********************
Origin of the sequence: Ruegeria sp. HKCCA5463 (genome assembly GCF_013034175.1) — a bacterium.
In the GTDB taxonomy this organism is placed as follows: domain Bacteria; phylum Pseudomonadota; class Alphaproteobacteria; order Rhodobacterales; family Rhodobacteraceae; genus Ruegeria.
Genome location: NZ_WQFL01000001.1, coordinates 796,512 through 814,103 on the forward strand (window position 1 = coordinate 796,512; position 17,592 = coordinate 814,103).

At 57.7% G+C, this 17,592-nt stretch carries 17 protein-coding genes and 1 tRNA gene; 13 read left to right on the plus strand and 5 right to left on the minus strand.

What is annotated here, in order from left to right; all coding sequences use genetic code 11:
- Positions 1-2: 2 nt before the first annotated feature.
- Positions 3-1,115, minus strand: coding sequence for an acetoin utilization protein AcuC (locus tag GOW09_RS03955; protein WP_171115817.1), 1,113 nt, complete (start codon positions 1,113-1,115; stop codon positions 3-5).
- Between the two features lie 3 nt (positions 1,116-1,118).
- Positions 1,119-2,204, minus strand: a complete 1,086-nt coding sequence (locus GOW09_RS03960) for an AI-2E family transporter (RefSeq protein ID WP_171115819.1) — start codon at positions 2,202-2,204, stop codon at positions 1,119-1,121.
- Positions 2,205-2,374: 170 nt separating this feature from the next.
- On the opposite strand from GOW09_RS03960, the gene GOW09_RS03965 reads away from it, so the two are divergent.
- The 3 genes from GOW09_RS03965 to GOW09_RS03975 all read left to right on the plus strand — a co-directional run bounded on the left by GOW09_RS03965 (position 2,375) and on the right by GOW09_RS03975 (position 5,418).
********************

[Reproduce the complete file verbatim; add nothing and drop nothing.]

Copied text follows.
Origin of the sequence: Ruegeria sp. HKCCA5463 (genome assembly GCF_013034175.1) — a bacterium.
In the GTDB taxonomy this organism is placed as follows: domain Bacteria; phylum Pseudomonadota; class Alphaproteobacteria; order Rhodobacterales; family Rhodobacteraceae; genus Ruegeria.
Genome location: NZ_WQFL01000001.1, coordinates 796,512 through 814,103 on the forward strand (window position 1 = coordinate 796,512; position 17,592 = coordinate 814,103).

At 57.7% G+C, this 17,592-nt stretch carries 17 protein-coding genes and 1 tRNA gene; 13 read left to right on the plus strand and 5 right to left on the minus strand.

What is annotated here, in order from left to right; all coding sequences use genetic code 11:
- Positions 1-2: 2 nt before the first annotated feature.
- Positions 3-1,115, minus strand: coding sequence for an acetoin utilization protein AcuC (locus tag GOW09_RS03955; protein WP_171115817.1), 1,113 nt, complete (start codon positions 1,113-1,115; stop codon positions 3-5).
- Between the two features lie 3 nt (positions 1,116-1,118).
- Positions 1,119-2,204, minus strand: a complete 1,086-nt coding sequence (locus GOW09_RS03960) for an AI-2E family transporter (RefSeq protein ID WP_171115819.1) — start codon at positions 2,202-2,204, stop codon at positions 1,119-1,121.
- Positions 2,205-2,374: 170 nt separating this feature from the next.
- On the opposite strand from GOW09_RS03960, the gene GOW09_RS03965 reads away from it, so the two are divergent.
- The 3 genes from GOW09_RS03965 to GOW09_RS03975 all read left to right on the plus strand — a co-directional run bounded on the left by GOW09_RS03965 (position 2,375) and on the right by GOW09_RS03975 (position 5,418).